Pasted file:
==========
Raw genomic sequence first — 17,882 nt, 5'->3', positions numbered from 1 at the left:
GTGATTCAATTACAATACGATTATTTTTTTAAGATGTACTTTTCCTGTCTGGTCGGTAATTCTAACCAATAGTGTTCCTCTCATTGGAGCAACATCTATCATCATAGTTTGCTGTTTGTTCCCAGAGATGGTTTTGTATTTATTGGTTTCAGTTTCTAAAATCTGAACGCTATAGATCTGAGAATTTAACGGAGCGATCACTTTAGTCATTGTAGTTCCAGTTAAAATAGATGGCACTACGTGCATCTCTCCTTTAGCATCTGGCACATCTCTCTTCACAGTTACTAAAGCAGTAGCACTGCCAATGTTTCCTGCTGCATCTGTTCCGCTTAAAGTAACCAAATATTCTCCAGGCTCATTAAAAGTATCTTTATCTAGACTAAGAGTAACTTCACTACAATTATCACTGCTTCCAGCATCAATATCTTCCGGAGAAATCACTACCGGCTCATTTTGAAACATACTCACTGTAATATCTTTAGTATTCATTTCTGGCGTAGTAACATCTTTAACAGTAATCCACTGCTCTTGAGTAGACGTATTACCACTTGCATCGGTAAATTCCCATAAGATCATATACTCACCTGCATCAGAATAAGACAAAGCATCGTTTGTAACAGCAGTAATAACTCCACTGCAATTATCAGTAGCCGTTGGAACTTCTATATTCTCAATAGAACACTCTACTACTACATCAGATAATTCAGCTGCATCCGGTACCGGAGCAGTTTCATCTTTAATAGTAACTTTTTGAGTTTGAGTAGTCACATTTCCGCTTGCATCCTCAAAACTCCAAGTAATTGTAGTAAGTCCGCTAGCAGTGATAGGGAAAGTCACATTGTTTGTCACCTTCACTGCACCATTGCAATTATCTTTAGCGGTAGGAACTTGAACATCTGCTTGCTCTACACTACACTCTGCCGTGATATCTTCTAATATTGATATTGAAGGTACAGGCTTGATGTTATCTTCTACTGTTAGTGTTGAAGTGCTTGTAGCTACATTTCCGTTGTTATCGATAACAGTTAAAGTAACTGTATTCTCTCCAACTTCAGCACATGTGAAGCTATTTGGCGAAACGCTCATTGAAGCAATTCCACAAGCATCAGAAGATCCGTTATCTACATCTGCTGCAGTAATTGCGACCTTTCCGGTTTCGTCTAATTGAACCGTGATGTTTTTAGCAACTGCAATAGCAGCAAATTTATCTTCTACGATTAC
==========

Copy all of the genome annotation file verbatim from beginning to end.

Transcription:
Raw genomic sequence first — 17,882 nt, 5'->3', positions numbered from 1 at the left:
GTGATTCAATTACAATACGATTATTTTTTTAAGATGTACTTTTCCTGTCTGGTCGGTAATTCTAACCAATAGTGTTCCTCTCATTGGAGCAACATCTATCATCATAGTTTGCTGTTTGTTCCCAGAGATGGTTTTGTATTTATTGGTTTCAGTTTCTAAAATCTGAACGCTATAGATCTGAGAATTTAACGGAGCGATCACTTTAGTCATTGTAGTTCCAGTTAAAATAGATGGCACTACGTGCATCTCTCCTTTAGCATCTGGCACATCTCTCTTCACAGTTACTAAAGCAGTAGCACTGCCAATGTTTCCTGCTGCATCTGTTCCGCTTAAAGTAACCAAATATTCTCCAGGCTCATTAAAAGTATCTTTATCTAGACTAAGAGTAACTTCACTACAATTATCACTGCTTCCAGCATCAATATCTTCCGGAGAAATCACTACCGGCTCATTTTGAAACATACTCACTGTAATATCTTTAGTATTCATTTCTGGCGTAGTAACATCTTTAACAGTAATCCACTGCTCTTGAGTAGACGTATTACCACTTGCATCGGTAAATTCCCATAAGATCATATACTCACCTGCATCAGAATAAGACAAAGCATCGTTTGTAACAGCAGTAATAACTCCACTGCAATTATCAGTAGCCGTTGGAACTTCTATATTCTCAATAGAACACTCTACTACTACATCAGATAATTCAGCTGCATCCGGTACCGGAGCAGTTTCATCTTTAATAGTAACTTTTTGAGTTTGAGTAGTCACATTTCCGCTTGCATCCTCAAAACTCCAAGTAATTGTAGTAAGTCCGCTAGCAGTGATAGGGAAAGTCACATTGTTTGTCACCTTCACTGCACCATTGCAATTATCTTTAGCGGTAGGAACTTGAACATCTGCTTGCTCTACACTACACTCTGCCGTGATATCTTCTAATATTGATATTGAAGGTACAGGCTTGATGTTATCTTCTACTGTTAGTGTTGAAGTGCTTGTAGCTACATTTCCGTTGTTATCGATAACAGTTAAAGTAACTGTATTCTCTCCAACTTCAGCACATGTGAAGCTATTTGGCGAAACGCTCATTGAAGCAATTCCACAAGCATCAGAAGATCCGTTATCTACATCTGCTGCAGTAATTGCGACCTTTCCGGTTTCGTCTAATTGAACCGTGATGTTTTTAGCAACTGCAATAGCAGCAAATTTATCTTCTACGATTAC